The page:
Almost 300 advertising enforcement officers will patrol the areas around Olympic venues to ensure traders are not staging "ambush marketing" and illegally associating themselves with the games.
The Olympics Delivery Authority (ODA) has confirmed that the uniformed patrols will monitor businesses, pubs and shops across London, and ensure they are not using particular words or phrases that clash with the games' official sponsors, such as Coca-Cola and McDonald's.
The ODA has ordered companies to refrain from using a list of Olympic-themed words in their advertising promotions during the 2012 games. The list includes "gold", "silver", "bronze" and "London".
Under legislation specifically created for the 2012 games, the enforcement officers - who will be clad in distinctive purple shirts and hats - have the power to enter the premises of traders they believe to be contravening the advertising regulations, and impose fines of £20,000 in serious cases.
A spokesman for the ODA said: "We are using experienced local authority staff who enforce street trading and advertising legislation. They have all been fully trained.
"Deliberate ambush offences will be dealt with using the full enforcement powers conferred on officers."
The move follows a less successful attempt at protecting the exclusive rights of sponsors who are bankrolling the games to the tune of more than £1bn.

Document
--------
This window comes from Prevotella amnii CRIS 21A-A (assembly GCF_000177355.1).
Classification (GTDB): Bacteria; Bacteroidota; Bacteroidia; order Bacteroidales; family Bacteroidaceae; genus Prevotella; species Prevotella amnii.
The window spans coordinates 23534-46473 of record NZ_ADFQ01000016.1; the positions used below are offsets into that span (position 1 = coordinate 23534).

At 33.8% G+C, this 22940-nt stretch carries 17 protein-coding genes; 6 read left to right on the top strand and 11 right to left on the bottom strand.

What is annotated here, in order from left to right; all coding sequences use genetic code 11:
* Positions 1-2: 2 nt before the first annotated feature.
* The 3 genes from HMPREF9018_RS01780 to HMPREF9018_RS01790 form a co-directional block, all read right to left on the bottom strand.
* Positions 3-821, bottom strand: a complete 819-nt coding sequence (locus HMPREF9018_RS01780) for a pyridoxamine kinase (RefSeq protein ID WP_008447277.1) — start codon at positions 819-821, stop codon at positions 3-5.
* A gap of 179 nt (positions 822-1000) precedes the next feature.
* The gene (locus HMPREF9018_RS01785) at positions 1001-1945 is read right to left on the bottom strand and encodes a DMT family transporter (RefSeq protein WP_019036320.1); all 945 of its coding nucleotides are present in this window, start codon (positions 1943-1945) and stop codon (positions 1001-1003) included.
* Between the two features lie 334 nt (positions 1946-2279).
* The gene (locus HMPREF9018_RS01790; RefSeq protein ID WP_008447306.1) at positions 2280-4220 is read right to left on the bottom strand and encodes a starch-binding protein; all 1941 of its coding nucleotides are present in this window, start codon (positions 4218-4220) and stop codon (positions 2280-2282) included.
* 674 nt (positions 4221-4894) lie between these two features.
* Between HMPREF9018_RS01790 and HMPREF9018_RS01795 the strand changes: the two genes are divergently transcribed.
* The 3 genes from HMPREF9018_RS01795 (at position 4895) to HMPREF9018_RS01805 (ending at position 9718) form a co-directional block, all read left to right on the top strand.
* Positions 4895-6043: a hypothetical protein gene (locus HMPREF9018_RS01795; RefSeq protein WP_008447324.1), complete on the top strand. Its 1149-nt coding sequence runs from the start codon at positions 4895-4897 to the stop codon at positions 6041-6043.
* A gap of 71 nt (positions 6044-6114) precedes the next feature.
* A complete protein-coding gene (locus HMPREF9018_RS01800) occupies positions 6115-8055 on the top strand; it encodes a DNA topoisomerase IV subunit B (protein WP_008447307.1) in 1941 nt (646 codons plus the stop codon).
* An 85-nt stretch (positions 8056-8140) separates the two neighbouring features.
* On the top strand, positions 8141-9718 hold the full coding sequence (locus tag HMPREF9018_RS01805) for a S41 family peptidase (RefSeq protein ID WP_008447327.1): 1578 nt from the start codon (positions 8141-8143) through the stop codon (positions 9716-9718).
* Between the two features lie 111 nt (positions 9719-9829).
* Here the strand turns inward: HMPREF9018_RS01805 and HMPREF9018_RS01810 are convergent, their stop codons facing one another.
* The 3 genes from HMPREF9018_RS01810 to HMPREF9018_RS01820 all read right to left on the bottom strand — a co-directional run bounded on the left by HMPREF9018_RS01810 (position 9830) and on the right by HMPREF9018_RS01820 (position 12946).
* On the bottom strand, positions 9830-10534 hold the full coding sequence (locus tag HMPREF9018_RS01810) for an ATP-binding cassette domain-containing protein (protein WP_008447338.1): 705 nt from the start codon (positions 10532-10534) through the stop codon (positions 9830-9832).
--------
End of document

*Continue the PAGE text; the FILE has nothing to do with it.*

Retailers around the 40 Olympics venues were barred from selling chips on their own to avoid infringing on the rights acquired by McDonald's but Olympics organisers backed down after an outcry.
Critics said the authorities' advertising enforcement campaign was petty and excessive. Marina Palomba, of the McCann Worldgroup advertising agency in London, described the rules as "the most draconian law in advance of an Olympic games ever".
The London Organising Committee of the Olympic Games (Locog) said the restrictions were necessary to protect the brands involved in the Olympics. Around £1.4bn of the overall £11.4bn budget for London 2012 has come from international and domestic sponsors.
A spokesman for Locog told The Independent: "These rights are acquired by companies who invest millions of pounds to help support the staging of the games.
"People who seek the same benefits for free - by engaging in ambush marketing or producing counterfeit goods - are effectively depriving the games of revenue."